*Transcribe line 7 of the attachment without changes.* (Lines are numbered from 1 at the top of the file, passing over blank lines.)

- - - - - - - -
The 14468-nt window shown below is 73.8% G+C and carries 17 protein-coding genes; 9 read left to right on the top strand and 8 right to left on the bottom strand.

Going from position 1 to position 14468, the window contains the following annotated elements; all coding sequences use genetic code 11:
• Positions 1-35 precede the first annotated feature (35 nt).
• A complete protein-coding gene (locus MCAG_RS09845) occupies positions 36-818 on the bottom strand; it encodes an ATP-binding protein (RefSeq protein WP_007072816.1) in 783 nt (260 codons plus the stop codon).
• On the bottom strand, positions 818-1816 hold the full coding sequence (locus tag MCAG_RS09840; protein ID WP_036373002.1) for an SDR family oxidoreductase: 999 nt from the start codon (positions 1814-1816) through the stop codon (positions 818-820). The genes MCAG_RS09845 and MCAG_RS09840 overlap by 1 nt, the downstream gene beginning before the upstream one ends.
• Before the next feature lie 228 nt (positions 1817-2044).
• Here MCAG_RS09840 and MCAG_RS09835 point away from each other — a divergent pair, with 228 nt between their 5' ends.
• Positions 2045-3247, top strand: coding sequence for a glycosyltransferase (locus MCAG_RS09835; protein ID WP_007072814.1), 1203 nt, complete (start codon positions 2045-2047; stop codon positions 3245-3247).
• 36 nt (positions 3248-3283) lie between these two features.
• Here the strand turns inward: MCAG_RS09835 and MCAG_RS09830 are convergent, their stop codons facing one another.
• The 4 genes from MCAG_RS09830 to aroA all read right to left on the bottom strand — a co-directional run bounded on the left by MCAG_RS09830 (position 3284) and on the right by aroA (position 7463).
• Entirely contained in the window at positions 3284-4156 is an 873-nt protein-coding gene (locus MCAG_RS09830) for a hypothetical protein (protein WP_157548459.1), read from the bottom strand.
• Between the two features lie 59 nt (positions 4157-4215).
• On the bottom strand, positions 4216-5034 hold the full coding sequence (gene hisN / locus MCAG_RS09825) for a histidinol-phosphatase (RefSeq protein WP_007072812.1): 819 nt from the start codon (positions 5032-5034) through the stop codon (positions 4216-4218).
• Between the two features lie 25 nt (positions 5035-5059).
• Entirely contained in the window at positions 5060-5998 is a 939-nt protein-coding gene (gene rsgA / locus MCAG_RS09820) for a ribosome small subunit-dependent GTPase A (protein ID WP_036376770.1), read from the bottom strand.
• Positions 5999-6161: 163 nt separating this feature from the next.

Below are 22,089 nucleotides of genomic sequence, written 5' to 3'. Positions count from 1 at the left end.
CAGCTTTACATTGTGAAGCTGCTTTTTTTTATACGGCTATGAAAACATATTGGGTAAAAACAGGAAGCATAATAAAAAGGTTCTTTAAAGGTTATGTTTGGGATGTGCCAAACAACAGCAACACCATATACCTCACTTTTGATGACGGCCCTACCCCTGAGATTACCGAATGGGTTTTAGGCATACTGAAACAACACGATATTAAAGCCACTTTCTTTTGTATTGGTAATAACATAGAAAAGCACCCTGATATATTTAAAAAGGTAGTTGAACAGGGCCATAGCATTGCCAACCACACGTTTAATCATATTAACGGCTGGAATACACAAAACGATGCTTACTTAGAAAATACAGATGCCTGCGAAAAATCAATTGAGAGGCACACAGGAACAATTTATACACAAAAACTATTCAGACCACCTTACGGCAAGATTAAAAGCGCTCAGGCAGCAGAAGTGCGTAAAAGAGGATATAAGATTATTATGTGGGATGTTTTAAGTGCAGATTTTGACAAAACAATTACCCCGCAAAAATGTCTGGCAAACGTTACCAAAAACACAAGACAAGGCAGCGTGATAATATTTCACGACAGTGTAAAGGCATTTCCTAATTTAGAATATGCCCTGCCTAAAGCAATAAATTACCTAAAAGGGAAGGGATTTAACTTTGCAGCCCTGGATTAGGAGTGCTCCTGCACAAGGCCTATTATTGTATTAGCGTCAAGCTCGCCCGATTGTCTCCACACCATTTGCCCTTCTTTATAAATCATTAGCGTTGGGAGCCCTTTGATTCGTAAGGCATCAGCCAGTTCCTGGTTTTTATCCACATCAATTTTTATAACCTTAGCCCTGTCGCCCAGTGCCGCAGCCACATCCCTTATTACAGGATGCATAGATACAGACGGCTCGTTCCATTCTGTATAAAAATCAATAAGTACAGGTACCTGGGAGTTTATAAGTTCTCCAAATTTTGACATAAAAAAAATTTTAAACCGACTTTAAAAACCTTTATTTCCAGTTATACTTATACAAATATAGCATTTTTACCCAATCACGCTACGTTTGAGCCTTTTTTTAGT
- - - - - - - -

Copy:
• Here MCAG_RS09840 and MCAG_RS09835 point away from each other — a divergent pair, with 228 nt between their 5' ends.